Trump’s Deal of the Century might look like this...

San Diego, California - President Trump has teased forward his impending ‘Deal of the Century’ peace plan for Israel. Hope wanes eternal. But what might his historic peace plan actually entail?

First, there is one major element that it likely will not include: A two-state solution.

How do we know this? Because when President Donald Trump met with Israel Prime Minister Binyamin Netanyahu earlier this year, the President said, "The two-state solution might not be the way to go forward."

This prima facia statement creates a clear opportunity for those who have ideas for alternative peace proposals that may include Israeli sovereignty in Judea and Samaria (the so-called 'West Bank').

To the most recent American administrations, the land for peace formula, or the two-state solution, was considered sacrosanct. Under this recipe for peace, Israel was expected to eventually vacate all or most of Judea and Samaria and the eastern half of Jerusalem to create a Palestinian Arab state. It has long been the mantra of the primary peace process promoters that Israel, a country roughly resembling in size the small state of New Jersey, would need to surrender its ancestral areas to bring the elusive peace that it has always sought, even long before its reestablishment as a sovereign nation in 1948.

However, after over thirty years of Middle East peace summits and conferences, with millions of dollars wasted on these efforts, resulting in over 1,600 Israeli lives lost in terrorist attacks just in the past twenty years, with thousands of others wounded, perhaps it’s time to try something new?

The Trump comment in answer to a reporter’s question about the two-state solution sent a clear signal that he would welcome a new approach. We are now in a new situation in which alternatives that include Israeli sovereignty may have an ear in Washington. The concern of many is that Israeli sovereignty that includes granting automatic citizenship to all residents denotes demographic disaster for Israel.

Toward this end, I propose a new peace plan called Peace for Peace, which does away with the failed land for peace formula and the hopelessly stalled negotiations and offers a unilateral path to peace between Israel and the Arab residents of Judea and Samaria. Peace for Peace, if adopted by Israel’s political leadership, would change the rules of the game and stop unrealistically arousing the appetite of those who currently call themselves Palestinians. The approval of the Palestinian Authority, which has caused so much terrorism through its financing and incitement, would not be required, but the plan would, indeed, provide a better future for the Arab residents of Judea and Samaria.

I can only hope President Trump and Jared Kushner's 'Deal of the Century' contains all or most of the following four key principles in "Peace for Peace":

  1. The entire land of Israel is the eternal sovereign inheritance of the Jewish people and Israeli sovereignty will be declared within the borders in Israel’s possession, which at this time consists of the territory from the Mediterranean Sea to the Jordan River.
  2. Israel extends its hand in unconditional peace and cooperation, peace for peace, to all of its Arab neighbors, including those Arabs who live within its borders in Judea and Samaria.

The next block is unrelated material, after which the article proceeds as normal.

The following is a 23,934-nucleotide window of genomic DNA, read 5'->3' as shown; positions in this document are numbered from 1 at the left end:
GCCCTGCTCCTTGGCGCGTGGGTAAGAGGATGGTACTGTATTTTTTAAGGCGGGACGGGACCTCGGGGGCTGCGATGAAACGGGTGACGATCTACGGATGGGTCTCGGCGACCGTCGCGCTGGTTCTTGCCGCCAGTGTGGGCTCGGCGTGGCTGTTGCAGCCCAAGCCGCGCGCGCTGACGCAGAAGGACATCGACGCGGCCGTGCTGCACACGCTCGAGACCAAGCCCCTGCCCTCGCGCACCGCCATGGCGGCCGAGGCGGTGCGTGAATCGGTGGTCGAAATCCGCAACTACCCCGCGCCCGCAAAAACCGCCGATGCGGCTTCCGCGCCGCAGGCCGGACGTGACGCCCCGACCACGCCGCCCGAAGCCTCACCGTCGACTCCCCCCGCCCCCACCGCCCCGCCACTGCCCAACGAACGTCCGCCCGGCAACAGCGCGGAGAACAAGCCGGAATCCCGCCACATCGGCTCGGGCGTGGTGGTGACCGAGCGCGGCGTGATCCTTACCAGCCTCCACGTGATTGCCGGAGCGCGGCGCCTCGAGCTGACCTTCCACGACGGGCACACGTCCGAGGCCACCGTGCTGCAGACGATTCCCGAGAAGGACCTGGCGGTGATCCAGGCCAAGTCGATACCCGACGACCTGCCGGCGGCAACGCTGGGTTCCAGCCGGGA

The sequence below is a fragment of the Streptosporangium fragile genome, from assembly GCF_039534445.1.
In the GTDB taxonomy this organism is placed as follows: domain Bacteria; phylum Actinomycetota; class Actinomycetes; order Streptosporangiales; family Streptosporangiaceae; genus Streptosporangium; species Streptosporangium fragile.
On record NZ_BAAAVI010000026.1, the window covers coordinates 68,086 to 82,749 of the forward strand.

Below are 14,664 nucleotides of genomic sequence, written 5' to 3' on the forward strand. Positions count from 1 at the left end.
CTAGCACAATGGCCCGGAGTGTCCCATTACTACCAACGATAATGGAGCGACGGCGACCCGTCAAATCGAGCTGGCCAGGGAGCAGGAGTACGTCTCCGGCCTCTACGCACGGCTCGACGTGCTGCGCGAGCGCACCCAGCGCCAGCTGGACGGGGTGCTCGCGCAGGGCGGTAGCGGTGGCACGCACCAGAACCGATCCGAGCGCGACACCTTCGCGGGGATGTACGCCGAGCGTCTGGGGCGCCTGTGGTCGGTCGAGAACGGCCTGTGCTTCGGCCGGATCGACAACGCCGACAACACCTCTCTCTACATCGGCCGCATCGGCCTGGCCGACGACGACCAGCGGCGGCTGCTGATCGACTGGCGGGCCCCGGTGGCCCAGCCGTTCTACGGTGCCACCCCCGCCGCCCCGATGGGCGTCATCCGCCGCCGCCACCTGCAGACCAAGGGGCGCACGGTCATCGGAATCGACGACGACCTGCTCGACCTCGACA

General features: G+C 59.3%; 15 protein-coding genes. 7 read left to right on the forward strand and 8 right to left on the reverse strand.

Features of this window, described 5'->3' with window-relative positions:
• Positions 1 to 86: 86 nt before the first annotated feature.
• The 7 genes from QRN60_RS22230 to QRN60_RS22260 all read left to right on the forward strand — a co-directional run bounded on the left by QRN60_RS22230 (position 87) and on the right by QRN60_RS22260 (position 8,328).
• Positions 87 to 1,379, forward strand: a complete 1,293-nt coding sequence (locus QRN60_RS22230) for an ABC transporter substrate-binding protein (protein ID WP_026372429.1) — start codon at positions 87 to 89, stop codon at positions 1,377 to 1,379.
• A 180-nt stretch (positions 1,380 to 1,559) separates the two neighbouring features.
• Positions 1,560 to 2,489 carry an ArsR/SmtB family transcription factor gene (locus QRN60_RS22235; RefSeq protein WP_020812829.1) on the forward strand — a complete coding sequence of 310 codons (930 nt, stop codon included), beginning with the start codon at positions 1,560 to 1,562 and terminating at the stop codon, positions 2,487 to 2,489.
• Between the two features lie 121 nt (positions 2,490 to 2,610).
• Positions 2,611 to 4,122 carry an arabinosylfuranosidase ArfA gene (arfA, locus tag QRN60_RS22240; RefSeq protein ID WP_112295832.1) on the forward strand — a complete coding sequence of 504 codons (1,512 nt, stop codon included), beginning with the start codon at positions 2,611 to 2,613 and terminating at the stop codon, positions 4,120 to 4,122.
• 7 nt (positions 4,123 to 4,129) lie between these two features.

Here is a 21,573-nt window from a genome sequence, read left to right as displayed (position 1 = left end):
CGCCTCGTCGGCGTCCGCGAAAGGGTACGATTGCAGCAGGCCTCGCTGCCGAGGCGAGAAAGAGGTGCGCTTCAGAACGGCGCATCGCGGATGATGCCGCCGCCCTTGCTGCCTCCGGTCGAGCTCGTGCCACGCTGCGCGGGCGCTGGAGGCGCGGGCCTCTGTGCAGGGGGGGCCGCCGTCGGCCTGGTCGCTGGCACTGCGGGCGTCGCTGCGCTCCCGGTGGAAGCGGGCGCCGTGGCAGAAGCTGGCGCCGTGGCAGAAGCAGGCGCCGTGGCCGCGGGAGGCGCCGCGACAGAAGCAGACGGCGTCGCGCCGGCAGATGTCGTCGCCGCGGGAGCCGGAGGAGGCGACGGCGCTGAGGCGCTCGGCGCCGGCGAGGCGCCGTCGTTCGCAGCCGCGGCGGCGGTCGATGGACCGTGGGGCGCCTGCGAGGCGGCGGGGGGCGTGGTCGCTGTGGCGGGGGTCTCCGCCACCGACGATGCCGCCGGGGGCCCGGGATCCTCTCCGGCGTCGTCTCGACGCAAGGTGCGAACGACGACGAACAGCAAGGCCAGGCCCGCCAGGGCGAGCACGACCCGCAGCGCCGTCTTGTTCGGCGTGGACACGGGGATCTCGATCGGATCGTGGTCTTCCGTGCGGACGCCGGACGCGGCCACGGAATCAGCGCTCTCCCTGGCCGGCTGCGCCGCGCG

3. A path to loyal citizenship in the State of Israel will be offered for all non-citizens of Israel currently living within its borders, including Judea and Samaria. Such a path will include an extensive two-year course in Zionism, Jewish history, Bible, and civics, culminating in a required oath of loyalty to the Jewish State of Israel, and followed by a two to three-year commitment of national service to Israel, as performed by other citizens.
  4. Those residents who refuse this path to citizenship will be offered a stipend to be resettled in one of the neighboring countries. The option of subsidized transfer will be on the table for one year. After that point, only a small number of non-citizens will be allowed to remain, based on Israel’s needs. The others will be deported. No rational, sovereign country would allow the continued residence of those who openly wish its destruction.

As has been revealed in recent demographic studies, Israel need not fear such a scenario. Given Israel’s experience in eastern Jerusalem, many of the Arab residents would reject the offer and Israel would nonetheless be putting an end to the nagging “apartheid state” accusations without imperiling Israel’s demographic future.

The demographic delusions of some Knesset members, who incessantly harp on the demographic threat to Israel that would be caused by a declaration of sovereignty in Judea and Samaria, need not be heeded. As reported extensively by demographic researchers, such as Yoram Ettinger, Israel’s growth in Judea and Samaria is now outpacing the Arab growth. In fact, it is the only part of the world in which the demographic struggle opposite the Muslim world is being won.

While it is true that automatic citizenship for all, including unrepentant haters of Israel, could be suicidal, the conditional path to loyal citizenship, an approach used in most free countries, including the United States, would be a sensible middle ground that would enable loyal citizenship for those who truly want peace.

Such a plan should be explained to, and closely coordinated with, the new Trump administration, which seems open to hearing these new ideas. The time has come for Israel’s politicians to learn from past failures and to adopt this new approach to peace – a peace plan based on biblical principles, historical justice, and common sense.